The purpose of a clinical trial is to determine the most effective and safest treatment for a disease. Clinical trials are a key step to translating research into new medicines that can provide better outcomes for patients. The performance of clinical trials is a vital component of U.S. Food and Drug Administration’s drug approval process, without which advances in therapeutics for celiac disease patients would not be possible. Finding people to participate in trials can take a long time, slowing down the process. This Clinical Trial Finder is intended to raise awareness and increase participation in celiac disease clinical trials to accelerate research into treatments and a cure.
Your search will show information that has been obtained from ClinicalTrials.gov, a service of the U.S. National Institutes of Health, providing information on publicly and privately supported clinical trials of human participants with locations in all 50 States and in 196 countries.
To help you find clinical trials that may best suit your particular needs, please answer the questions below. The more questions you answer, the more specific the results will be. To see a greater number of studies in the results, remove any filter(s) and run the search again.
After reviewing your search results, if you are interested in learning more about a trial, identify the trial site nearest to your location and contact the site coordinator via the email or phone listed. We also strongly recommend that you consult with your healthcare provider about the trials that may interest you and refer to our terms of service below.
This is a non-randomized, prospective, population-based, single-center study designed to evaluate conditions resulting emergency admission in patients with abdominal pain. Furthermore, we are interested in how many patients are discharged with "non-specific abdominal pain" but later readmitted and diagnosed with a specific diagnosis.
In recent years, a new gluten- or wheat-related disease has emerged, a condition labelled "non-celiac gluten sensitivity" (NCGS) or "non-celiac wheat sensitivity" (NCWS). This is very often a self-reported condition, since patients refer to intestinal [mainly irritable bowel syndrome (IBS)-like] and/or extra-intestinal symptoms (i.e. fatigue, headache, anemia) caused by gluten or wheat ingestion, even though they do not suffer from celiac disease (CD) or wheat allergy (WA). Among the extra-intestinal symptoms, several studies have shown, in patients with NCWS, the presence of anemia, generally mild, often with iron or folate...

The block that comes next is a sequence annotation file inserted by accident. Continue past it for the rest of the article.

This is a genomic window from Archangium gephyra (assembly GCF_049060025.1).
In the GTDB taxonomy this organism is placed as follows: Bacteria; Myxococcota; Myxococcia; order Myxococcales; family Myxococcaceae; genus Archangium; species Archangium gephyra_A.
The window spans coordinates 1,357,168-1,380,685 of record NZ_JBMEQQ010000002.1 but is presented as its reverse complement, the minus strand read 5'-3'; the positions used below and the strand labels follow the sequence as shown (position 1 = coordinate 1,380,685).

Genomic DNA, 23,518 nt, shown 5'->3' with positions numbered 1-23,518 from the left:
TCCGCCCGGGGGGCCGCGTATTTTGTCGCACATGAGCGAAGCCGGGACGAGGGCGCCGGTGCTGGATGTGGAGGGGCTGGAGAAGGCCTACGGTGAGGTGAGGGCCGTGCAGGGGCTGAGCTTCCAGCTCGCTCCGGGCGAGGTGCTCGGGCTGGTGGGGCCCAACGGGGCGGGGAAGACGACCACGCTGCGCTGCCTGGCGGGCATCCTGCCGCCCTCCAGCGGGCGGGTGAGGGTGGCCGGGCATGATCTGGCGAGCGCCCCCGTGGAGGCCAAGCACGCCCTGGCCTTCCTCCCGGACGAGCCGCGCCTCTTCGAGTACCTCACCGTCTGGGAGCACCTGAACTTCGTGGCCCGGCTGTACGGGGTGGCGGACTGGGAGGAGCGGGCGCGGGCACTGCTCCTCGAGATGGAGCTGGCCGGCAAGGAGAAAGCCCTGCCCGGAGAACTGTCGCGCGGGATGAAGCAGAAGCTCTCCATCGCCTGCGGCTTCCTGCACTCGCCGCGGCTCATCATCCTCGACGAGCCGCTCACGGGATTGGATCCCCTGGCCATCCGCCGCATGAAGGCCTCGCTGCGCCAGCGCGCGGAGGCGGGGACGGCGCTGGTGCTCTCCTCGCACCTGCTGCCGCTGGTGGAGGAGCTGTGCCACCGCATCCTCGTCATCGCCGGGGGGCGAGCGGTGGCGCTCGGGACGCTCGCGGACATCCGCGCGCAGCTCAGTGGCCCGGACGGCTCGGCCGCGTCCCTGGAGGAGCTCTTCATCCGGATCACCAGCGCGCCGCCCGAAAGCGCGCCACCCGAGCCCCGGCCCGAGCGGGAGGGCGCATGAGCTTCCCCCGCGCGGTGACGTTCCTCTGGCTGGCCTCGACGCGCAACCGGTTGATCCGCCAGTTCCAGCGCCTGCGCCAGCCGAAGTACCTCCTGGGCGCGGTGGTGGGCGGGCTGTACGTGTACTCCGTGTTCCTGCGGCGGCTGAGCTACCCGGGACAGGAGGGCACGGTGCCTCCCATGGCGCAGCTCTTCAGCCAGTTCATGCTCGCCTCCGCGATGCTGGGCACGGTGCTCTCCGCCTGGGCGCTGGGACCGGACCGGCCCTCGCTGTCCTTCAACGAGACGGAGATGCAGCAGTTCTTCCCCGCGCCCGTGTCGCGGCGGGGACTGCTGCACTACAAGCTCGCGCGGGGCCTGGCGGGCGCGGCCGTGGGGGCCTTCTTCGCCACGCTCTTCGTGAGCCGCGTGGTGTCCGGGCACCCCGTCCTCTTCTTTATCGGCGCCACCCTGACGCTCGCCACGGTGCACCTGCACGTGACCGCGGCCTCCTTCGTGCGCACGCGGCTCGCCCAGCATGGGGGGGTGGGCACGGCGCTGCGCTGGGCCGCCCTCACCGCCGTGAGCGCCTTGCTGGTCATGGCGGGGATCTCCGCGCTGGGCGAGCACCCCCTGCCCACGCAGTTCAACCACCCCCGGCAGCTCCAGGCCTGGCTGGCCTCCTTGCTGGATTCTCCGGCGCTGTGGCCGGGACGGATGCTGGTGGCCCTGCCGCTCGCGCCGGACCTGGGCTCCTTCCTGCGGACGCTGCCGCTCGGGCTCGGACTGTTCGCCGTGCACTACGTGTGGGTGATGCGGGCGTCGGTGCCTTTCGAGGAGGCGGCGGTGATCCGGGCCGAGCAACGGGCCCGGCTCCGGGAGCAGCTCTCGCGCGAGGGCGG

The AN-PEP, an Aspergillus niger derived endopeptidase, has been developed aiming to produce a complete luminal detoxification of gluten. If AN-PEP is able to produce a complete luminal digestion of gluten in the context of the real life of celiac disease (CeD) patients is unknown. Hypothetically, AN-PEP effect could be detected by the reduction in the excretion of GIP in stool and urine. The objective of this study is to establish the effect of the daily administration of AN-PEP compared to placebo on GIP excretion in an interventional, prospective, randomized, comparative, double-blind study in conditions mimicking the real-life...
This study seeks to correlate microbiome sequencing data with information provided by patients and their medical records regarding Celiac Disease.
To assess the efficacy and safety of AGY vs placebo when administered to individuals age 10 to 65 years with medically proven CD and on a gluten free diet
To assess the adherence to gluten free diet by measuring faecal and urinary gluten immunogenic peptides (GIP). This will provide an objective measure for adherence.
A safety study of KAN-101 in patients with celiac disease. The study has two parts: 1. Part A - first in human study in which patients receive a single dose of KAN-101 2. Part B - patients will receive three doses of either KAN-101 or placebo
The purpose of this study is to evaluate the safety and tolerability of guselkumab compared to placebo in participants with celiac disease.
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The aim of the investigators' study is to evaluate biochemical, immunological and histological characteristics of patients affected with the so-called "gluten (or wheat) sensitivity" who suffers from irritable bowel syndrome (IBS)-like symptoms. As it is not known what component of the cereals causes the symptoms in so called "gluten-sensitive" patients, the investigators prefer to speak of "not-celiac wheat sensitivity" (NCWS). NCWS patients may be defined as ones, neither celiac or allergic to wheat, who develop symptoms following wheat consumption, that improved on wheat/gluten free diet (GFD). For our research, we will...